The Reserve Bank of Australia is highly content towards maintaining the inflation rate of the company between 2-3 percent. However, in the previous years the country has not been able to witness an inflation rate existing between 2-3 percent. It is also important that the country is able to maintain a subsequent change in the interest rates from time to time. However, the country has not changed their interest for 13 months, so it is important that constant change is necessary to maintain financial stability of the country. Many of the financial experts believe that the rate of inflation falls during the time of recession so it makes them interlinked to give birth to deflation and a long lasting deflation can result in great depression (Reserve Bank of Australia, 2018). In the concept of recession, the inflationary force can be described as a potential decrease in the market value for money as the price of the commodities tends to increase and becomes impossible to afford for people. The balance between deflationary force and inflationary force determines the value of money in market.

 

Reference List

About Our Role | Questions & Answers | RBA. (2018). Reserve Bank of Australia. [online] Available at: https://www.rba.gov.au/qa/ [Accessed 6 Sep. 2018]

Adb.org. (2018). [online] Available at: https://www.adb.org/sites/default/files/publication/28560/wp72-pennings-impact-monetary-policy.pdf [Accessed 6 Sep. 2018].

Bell, S., 2017. Great Ideas of Central Banking: Values, Ideas and the Transformation of Central Banking and Monetary Policy in Australia. In Government Reformed (pp. 35-54). Routledge.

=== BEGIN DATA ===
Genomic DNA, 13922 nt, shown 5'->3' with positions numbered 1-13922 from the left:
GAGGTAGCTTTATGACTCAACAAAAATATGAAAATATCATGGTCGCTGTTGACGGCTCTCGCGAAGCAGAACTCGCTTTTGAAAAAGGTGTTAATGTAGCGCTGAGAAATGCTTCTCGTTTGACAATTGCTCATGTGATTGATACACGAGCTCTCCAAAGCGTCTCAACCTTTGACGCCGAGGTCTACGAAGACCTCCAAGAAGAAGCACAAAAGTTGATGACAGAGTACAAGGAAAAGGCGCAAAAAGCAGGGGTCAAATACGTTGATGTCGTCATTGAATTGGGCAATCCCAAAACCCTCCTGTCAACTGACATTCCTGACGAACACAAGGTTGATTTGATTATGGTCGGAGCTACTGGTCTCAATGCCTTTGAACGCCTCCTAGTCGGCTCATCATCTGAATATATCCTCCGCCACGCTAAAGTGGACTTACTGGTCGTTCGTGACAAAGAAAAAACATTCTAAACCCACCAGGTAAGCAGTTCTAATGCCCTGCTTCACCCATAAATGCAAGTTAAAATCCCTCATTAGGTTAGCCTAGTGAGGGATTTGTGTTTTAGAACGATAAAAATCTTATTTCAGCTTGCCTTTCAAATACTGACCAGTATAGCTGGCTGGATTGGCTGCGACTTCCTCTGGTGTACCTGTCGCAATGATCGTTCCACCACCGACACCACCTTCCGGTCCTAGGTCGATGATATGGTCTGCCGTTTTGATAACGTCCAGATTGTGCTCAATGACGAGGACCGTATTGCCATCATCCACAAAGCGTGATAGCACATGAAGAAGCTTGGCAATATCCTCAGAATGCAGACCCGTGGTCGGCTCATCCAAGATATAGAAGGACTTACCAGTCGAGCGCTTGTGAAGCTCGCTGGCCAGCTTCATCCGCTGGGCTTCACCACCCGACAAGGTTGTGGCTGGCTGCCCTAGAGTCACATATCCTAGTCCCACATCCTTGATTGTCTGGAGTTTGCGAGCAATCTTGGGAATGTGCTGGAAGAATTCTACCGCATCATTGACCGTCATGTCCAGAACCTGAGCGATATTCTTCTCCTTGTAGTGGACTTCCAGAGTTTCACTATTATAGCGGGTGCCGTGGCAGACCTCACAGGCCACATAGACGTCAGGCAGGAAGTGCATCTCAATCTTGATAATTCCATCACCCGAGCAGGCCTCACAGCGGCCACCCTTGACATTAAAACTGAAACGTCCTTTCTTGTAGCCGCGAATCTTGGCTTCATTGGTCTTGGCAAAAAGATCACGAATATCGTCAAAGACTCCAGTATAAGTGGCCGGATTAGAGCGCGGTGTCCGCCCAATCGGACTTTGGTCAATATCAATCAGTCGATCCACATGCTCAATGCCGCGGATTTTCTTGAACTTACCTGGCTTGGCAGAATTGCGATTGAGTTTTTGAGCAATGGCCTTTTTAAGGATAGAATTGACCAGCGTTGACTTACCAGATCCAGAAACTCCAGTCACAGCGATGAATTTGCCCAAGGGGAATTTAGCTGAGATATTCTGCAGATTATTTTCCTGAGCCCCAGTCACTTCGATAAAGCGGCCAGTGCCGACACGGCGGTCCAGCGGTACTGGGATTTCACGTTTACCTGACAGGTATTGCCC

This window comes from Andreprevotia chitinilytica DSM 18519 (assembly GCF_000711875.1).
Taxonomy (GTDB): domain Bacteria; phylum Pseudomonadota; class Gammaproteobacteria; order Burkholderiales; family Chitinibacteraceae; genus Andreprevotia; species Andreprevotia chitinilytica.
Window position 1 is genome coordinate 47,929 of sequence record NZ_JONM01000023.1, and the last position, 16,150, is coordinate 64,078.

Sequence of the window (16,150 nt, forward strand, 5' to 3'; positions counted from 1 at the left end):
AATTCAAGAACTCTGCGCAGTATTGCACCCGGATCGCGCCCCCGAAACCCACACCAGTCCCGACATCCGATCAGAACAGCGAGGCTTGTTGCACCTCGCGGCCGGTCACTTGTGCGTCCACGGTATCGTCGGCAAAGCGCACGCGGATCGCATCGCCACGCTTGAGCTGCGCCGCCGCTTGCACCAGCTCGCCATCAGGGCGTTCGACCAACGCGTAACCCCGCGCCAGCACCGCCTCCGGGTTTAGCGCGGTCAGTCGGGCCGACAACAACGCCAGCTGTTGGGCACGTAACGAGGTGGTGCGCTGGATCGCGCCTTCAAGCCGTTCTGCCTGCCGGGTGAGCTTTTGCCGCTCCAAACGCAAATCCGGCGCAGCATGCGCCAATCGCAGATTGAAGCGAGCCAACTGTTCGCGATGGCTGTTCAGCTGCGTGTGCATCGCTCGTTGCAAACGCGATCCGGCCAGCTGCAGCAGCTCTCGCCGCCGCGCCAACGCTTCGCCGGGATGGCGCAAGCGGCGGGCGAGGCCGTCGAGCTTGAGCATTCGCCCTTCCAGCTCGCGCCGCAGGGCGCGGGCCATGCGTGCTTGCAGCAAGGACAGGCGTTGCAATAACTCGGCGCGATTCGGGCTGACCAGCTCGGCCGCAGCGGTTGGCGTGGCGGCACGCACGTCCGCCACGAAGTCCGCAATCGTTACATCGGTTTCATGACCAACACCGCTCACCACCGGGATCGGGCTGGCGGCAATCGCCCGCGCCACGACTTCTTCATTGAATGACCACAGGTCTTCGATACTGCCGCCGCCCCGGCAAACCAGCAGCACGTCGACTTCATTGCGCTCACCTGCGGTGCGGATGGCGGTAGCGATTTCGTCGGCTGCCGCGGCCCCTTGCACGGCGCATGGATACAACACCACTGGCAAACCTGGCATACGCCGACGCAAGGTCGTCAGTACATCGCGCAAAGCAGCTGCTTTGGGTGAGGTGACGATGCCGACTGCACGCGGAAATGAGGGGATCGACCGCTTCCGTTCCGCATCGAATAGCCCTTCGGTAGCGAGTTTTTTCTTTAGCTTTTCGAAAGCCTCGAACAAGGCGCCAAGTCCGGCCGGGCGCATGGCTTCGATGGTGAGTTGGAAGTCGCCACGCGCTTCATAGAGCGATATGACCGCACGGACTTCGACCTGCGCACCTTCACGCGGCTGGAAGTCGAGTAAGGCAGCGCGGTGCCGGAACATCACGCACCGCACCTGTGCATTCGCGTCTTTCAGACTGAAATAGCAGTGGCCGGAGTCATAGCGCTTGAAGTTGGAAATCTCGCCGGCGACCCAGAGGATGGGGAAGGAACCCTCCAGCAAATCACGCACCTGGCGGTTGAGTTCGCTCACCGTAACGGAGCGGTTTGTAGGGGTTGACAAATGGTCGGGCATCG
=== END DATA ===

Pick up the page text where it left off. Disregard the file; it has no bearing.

Buttiglione, L., Lane, P., Reichlin, L. and Reinhart, V., 2014. Deleveraging, what deleveraging? The 16th Geneva Report on the world economy. International Center for Monetary and Banking Studies/Center for Economic Policy Research, September.

Den Haan, W.J., Rendahl, P. and Riegler, M., 2015. Unemployment (fears) and deflationary spirals. Journal of the European Economic Association.

Heritage.org. (2018). Australia Economy: Population, GDP, Inflation, Business, Trade, FDI, Corruption. [online] Available at: https://www.heritage.org/index/country/australia [Accessed 6 Sep. 2018].

How the Reserve Bank Implements Monetary Policy | Explainer | RBA. (2018). Reserve Bank of Australia. [online] Available at: https://www.rba.gov.au/education/resources/explainers/how-rba-implements-monetary-policy.html [Accessed 6 Sep. 2018]

Juselius, M. and Drehmann, M., 2015. Leverage dynamics and the real burden of debt.

Lin, W. and Cheng, Y., 2016. The Bank Credit Transmission Channel of Monetary Policy in Australia. International Journal of Financial Economics5(2), pp.61-65.

Morningstar.com.au. (2018). Is the deflation bugbear heading Down Under? - Morningstar.com.au. [online] Available at: https://www.morningstar.com.au/stocks/article/Is-the-deflation-bugbear-heading-Down-Under/8994 [Accessed 6 Sep. 2018].

Reserve Bank of Australia. (2018). Economic Outlook | Statement on Monetary Policy – February 2018 | RBA. [online] Available at: https://www.rba.gov.au/publications/smp/2018/feb/economic-outlook.html [Accessed 6 Sep. 2018].

Reserve Bank of Australia. (2018). The Transmission of Monetary Policy: How Does It Work? | Bulletin – September Quarter 2017 | RBA. [online] Available at: https://www.rba.gov.au/publications/bulletin/2017/sep/1.html [Accessed 6 Sep. 2018].

Türk, H., 2014. The oil crisis of 1973 as a challenge to multilateral energy cooperation among western industrialized countries. Historical Social Research/Historische Sozialforschung, pp.209-230.